5 way I go to Filter -> Liquify. This allows me, among other things, to drag and smear the image however I please. (This tool is also great for small adjustments to anatomy if you are painting people.) Quite possibly my most favorite tool after undo. I also adjust the brightness/contrast of the painting by using “Curves”. I’m always adjusting colors and brightness as I notice room for improvement. After that, I make a new layer and start adding some more color. I use a big, round and blurry brush to add some blue to the shadows, some pink backlight and some yellow highlights, each on a separate layer set to “Color”. I then adjust the opacity so it doesn’t look like a neon strip-club sign. When using the “Color” layer-mode, it’s hard to predict how it’s going to turn out, so I always adjust the layers afterwards using “Image -> Adjustments -> Hue/Saturation”. This is also why I keep each color on a separate layer. When I’m pleased, I flatten the image again. Now for the fun part! I start painting in some leaves, vines, bark and other stuff by colorpicking the different areas and bumping up the contrast. I don’t want it to look like I just slapped on a texture, so I make sure to go over all the areas that are in focus. I used a small round brush for all of this. For the leaves in the tree I used a leaf-shaped brush. Digital Paint Magazine - October 2010



Step 6: I realize it’s time to do something about the composition. My first thought is that I need some more space on the left side. I also do not want to have a perfectly quadratic canvas, so I add expand the left side instead of just moving the contents to the right. I add another entrance to the tree, while making sure it doesn’t stand out too much, to make it a little more exciting. I also add more roots to try to fill the empty space created by improving the composition. After much consideration about where to take the picture further I decide that I will change the perspective back into what it was initially, an “on the ground, looking up” kind of view. The way it is now, it looks like some kind of 2d video game background, with a weird tree sticking out the back.


Step 7: I altered the entrances and the direction of the vines and suddenly the painting looks completely different! I’m finally pleased with the composition and I can concentrate solely on rendering the image. You might wonder why I didn’t try to finish this in the sketching stage, but for me, I just have to deal with everything as it comes to me. If I force myself to do it any other way, I’ll spend way too much time on it and it won’t even look good. Anyways, I’ve painted up some perspective strengthening tree-trunks on the sides which will eventually get some leaves. This will also help to frame the focal point, which is the entrance in the middle. I make sure to blur all details that I don’t want catching your attention while sharpening the details around the entrance.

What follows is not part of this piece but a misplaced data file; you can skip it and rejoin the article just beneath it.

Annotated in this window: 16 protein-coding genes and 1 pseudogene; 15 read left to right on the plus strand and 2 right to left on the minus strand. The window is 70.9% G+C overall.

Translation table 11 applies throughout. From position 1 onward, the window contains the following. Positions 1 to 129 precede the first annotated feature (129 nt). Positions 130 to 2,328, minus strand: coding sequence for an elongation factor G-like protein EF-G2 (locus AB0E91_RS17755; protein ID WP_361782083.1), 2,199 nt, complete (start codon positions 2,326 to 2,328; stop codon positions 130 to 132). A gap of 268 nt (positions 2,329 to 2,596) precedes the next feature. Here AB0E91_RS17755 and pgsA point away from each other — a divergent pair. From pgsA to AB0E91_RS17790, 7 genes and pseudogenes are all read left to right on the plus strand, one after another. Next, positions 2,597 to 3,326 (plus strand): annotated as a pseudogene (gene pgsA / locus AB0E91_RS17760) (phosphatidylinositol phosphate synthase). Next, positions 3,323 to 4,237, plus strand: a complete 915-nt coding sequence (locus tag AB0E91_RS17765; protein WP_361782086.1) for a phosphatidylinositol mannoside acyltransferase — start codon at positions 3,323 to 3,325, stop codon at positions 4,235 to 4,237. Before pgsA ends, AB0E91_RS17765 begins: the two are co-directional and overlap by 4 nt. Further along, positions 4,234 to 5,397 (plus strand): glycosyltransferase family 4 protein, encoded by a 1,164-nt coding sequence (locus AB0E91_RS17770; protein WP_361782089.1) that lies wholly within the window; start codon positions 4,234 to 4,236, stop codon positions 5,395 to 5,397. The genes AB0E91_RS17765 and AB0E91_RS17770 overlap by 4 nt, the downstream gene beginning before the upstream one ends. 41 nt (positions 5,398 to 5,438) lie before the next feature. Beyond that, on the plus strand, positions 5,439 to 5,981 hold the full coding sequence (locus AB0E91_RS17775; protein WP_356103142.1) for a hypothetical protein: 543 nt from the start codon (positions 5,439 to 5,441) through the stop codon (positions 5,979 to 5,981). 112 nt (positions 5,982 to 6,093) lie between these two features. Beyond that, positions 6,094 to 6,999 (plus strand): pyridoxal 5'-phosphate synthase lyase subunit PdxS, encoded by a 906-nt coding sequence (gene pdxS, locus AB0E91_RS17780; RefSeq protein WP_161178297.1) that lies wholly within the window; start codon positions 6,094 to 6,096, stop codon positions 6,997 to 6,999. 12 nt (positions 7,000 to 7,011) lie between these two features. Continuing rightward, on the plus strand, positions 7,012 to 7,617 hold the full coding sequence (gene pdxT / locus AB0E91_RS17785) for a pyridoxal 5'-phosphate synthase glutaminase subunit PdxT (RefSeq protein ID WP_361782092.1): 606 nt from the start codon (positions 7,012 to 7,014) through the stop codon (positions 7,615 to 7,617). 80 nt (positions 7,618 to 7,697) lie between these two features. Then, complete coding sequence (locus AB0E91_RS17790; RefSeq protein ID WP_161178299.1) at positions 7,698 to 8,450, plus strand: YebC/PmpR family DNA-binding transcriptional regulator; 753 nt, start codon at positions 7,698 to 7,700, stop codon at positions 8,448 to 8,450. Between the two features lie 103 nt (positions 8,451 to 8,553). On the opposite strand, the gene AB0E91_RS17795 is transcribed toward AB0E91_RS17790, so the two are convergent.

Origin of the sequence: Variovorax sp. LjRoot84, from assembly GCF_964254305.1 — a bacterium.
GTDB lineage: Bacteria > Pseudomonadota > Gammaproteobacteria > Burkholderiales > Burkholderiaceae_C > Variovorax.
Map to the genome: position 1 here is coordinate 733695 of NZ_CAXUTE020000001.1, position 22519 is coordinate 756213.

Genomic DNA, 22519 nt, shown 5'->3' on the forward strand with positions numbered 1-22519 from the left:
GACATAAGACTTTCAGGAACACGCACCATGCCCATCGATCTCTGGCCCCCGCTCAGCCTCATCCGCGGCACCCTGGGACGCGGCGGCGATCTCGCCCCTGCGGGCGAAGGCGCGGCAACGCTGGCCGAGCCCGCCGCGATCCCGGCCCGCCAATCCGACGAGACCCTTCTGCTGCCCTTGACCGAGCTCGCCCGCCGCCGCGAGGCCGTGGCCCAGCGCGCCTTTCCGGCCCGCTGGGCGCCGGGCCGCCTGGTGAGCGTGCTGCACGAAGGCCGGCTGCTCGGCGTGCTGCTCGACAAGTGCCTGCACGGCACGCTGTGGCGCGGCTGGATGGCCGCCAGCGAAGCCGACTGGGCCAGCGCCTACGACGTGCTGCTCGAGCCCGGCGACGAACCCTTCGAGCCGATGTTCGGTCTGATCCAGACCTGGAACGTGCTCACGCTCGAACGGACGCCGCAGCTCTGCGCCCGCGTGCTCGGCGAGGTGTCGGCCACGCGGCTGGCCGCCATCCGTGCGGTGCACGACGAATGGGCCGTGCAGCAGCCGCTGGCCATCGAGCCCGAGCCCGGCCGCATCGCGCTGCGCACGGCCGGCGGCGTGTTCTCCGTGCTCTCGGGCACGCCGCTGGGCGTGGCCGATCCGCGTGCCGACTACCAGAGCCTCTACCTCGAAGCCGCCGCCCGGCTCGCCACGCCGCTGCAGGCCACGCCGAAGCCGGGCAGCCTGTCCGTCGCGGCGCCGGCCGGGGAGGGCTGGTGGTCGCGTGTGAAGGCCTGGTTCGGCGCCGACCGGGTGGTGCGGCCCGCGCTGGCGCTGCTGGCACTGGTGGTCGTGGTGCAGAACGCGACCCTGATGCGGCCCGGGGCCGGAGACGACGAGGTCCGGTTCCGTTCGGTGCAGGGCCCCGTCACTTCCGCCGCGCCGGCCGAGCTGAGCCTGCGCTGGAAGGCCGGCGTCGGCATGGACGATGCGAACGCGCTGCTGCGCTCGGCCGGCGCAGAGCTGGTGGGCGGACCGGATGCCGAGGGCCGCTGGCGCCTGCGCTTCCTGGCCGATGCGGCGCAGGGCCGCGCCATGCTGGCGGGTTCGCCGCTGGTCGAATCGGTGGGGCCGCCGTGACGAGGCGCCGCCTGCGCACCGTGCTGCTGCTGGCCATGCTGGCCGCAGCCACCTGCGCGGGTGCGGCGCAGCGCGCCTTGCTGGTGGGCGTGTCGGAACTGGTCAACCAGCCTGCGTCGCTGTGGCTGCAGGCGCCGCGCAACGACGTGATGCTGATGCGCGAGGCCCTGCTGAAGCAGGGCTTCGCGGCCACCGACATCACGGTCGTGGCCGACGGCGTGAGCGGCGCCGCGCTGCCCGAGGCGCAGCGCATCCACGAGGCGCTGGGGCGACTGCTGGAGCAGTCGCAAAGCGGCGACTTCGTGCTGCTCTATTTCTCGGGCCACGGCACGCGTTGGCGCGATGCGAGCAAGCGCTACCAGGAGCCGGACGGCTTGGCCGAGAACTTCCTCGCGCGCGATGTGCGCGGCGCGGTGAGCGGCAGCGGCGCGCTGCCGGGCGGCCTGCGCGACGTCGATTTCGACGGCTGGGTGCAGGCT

Digital Paint Magazine - October 2010


Step8: Finally finished! Other than painting in the remaining leaves and some birds I have done several color and focus-improving adjustments. When I feel I’m done with my image, I always try out Photoshop’s auto color/contrast/tone settings. Sometimes they completely destroy the image and are utterly useless, but now and then they bring something new into it. On this piece, Photoshop made all the shadows dark blue and half the image black. While that was quite useless in itself, duplicating it above the original image and blending them together made a vast improvement to the mood. I also added another color layer with some reds between the two entrances to contrast the blue shadows. Next, I used the gradient tool in its “sphere” setting and made a yellow/white light over the focal point which I then set to overlay. Doing this didn’t necessarily make the image more realistic or better, but it helped in drawing the viewers’ eyes towards the entrance. Then, on to my third most favorite tool in Photoshop: the “smart sharpen” filter. (Filters-> Sharpen-> Smart sharpen) You don’t know how blurry your painting is until you’ve slapped this one on it. Of course, I won’t use it on the entire painting, just around the focal point. This makes the edges sharper and the colors richer, drawing your eyes right to it. Lastly, flip the canvas horizontally to make sure it works both ways. If it doesn’t, something is bound to be off. Regardless, I always wait a day before calling it finished, as you might notice stuff later that you didn’t while painting.